• Technical support requirements
    • Offline mobile support
    • Email support and online help desk
    • IT maintenance support (regular maintenance)
    • Disaster preparedness and planning support

End-User Training Requirements

Key end users of the new learning technology are nurses, doctors, and students at SAMC. These end users have different levels of knowledge and expertise regarding opioid prescription and medication safety. However, the goal in opioid therapy remains achieving pain control, minimizing the risk of dependence, and preventing toxicity from opioid therapy. These users also need assistance from the CDSS to ensure that these goals are met during medication prescription and administration. Therefore, these users will require positive improvement or change of knowledge, knowledge, skills, and attitudes in opioid safety. End user performance expectations include improved consistency of use of new CDSS and learning management systems, as well as the ease of use of the new educational technology system. Therefore, end users will need training on the use of the new CDSS and refresher training on the use of the learning management system. The ongoing training on how to use different aspects of CDSS during daily clinical activities will also be useful. This is because new knowledge is generated regularly, and new practice guidelines and protocols are implemented.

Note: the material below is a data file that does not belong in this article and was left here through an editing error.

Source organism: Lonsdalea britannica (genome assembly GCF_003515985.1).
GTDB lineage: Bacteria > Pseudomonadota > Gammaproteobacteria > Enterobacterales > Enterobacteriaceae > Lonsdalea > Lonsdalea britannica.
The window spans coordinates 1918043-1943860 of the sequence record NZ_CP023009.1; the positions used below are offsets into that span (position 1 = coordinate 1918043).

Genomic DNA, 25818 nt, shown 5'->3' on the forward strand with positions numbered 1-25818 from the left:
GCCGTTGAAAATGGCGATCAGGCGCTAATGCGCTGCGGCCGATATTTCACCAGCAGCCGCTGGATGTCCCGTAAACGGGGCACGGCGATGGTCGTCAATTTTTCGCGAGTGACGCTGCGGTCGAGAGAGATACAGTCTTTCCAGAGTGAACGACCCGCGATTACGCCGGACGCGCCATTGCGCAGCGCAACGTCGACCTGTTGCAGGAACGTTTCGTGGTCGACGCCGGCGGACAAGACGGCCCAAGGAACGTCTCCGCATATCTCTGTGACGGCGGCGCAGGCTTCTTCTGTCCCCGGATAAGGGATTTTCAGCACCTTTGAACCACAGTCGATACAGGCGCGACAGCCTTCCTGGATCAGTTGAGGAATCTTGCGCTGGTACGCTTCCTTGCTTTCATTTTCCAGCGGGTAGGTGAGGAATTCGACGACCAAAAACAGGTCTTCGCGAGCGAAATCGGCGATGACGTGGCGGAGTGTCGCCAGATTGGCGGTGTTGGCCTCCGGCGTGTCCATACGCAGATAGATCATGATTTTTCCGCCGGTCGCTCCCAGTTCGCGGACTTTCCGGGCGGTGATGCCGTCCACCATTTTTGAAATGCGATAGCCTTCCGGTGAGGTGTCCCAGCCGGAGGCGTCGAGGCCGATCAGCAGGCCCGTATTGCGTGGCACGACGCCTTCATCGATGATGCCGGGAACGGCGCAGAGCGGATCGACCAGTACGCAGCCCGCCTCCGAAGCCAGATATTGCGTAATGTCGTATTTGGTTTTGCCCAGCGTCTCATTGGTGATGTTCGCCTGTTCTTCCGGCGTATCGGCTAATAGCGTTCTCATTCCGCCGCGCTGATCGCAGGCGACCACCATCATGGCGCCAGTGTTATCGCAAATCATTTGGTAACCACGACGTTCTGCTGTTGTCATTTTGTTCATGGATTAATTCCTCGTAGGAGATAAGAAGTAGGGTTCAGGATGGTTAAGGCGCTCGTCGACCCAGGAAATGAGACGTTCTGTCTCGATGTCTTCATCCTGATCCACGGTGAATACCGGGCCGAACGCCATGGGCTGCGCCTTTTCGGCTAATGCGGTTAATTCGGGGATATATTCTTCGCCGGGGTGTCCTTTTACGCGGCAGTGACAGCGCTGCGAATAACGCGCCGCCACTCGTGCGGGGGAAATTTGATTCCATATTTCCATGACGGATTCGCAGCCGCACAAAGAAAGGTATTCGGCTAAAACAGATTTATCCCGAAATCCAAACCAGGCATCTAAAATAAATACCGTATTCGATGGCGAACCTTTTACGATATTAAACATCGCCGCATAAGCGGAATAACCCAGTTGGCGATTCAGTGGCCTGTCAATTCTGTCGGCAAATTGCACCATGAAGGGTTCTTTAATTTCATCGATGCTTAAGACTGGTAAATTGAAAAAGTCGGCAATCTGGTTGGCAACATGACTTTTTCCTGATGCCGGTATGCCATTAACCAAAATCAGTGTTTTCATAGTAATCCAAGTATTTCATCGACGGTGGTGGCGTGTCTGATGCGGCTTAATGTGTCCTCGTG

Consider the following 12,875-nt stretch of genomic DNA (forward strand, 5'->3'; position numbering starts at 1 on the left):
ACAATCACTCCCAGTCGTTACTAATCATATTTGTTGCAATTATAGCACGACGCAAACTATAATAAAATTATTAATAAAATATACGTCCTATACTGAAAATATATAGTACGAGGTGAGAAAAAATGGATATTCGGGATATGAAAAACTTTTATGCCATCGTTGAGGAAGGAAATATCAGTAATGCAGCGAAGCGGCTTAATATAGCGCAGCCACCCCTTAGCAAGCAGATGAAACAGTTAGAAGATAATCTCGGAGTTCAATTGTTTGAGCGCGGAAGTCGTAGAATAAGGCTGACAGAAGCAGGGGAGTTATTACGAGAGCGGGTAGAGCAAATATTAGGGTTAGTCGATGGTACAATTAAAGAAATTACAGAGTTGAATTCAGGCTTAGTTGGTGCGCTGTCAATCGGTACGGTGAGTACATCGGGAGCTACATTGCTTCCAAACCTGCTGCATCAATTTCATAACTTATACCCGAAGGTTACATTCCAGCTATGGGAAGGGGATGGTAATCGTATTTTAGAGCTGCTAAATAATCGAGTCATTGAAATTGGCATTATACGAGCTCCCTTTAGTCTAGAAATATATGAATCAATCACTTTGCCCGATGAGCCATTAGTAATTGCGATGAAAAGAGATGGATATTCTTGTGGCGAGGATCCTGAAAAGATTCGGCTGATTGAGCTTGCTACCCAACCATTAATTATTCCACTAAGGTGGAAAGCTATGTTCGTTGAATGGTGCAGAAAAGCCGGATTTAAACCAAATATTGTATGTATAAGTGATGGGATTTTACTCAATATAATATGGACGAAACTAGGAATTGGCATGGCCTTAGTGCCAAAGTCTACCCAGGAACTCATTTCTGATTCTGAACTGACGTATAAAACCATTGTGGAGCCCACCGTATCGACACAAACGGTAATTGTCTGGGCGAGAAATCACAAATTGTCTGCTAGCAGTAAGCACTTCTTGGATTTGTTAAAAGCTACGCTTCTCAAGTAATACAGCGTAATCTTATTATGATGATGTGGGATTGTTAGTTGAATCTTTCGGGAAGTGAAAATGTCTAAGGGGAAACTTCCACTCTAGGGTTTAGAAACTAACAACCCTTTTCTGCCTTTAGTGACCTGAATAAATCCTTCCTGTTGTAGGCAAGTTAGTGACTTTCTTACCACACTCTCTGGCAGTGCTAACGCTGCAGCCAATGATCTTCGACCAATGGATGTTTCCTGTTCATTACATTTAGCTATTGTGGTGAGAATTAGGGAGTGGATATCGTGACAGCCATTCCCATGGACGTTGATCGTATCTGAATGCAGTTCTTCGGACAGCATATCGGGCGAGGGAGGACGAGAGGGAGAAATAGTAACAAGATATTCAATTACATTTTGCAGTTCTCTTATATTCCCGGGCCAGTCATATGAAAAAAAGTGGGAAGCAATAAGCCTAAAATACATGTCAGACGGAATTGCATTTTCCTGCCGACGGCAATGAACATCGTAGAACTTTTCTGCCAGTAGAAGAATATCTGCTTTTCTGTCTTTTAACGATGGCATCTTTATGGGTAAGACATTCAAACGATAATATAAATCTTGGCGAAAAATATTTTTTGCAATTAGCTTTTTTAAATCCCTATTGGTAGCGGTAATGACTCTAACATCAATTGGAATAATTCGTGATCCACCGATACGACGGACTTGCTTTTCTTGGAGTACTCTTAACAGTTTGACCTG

Evaluation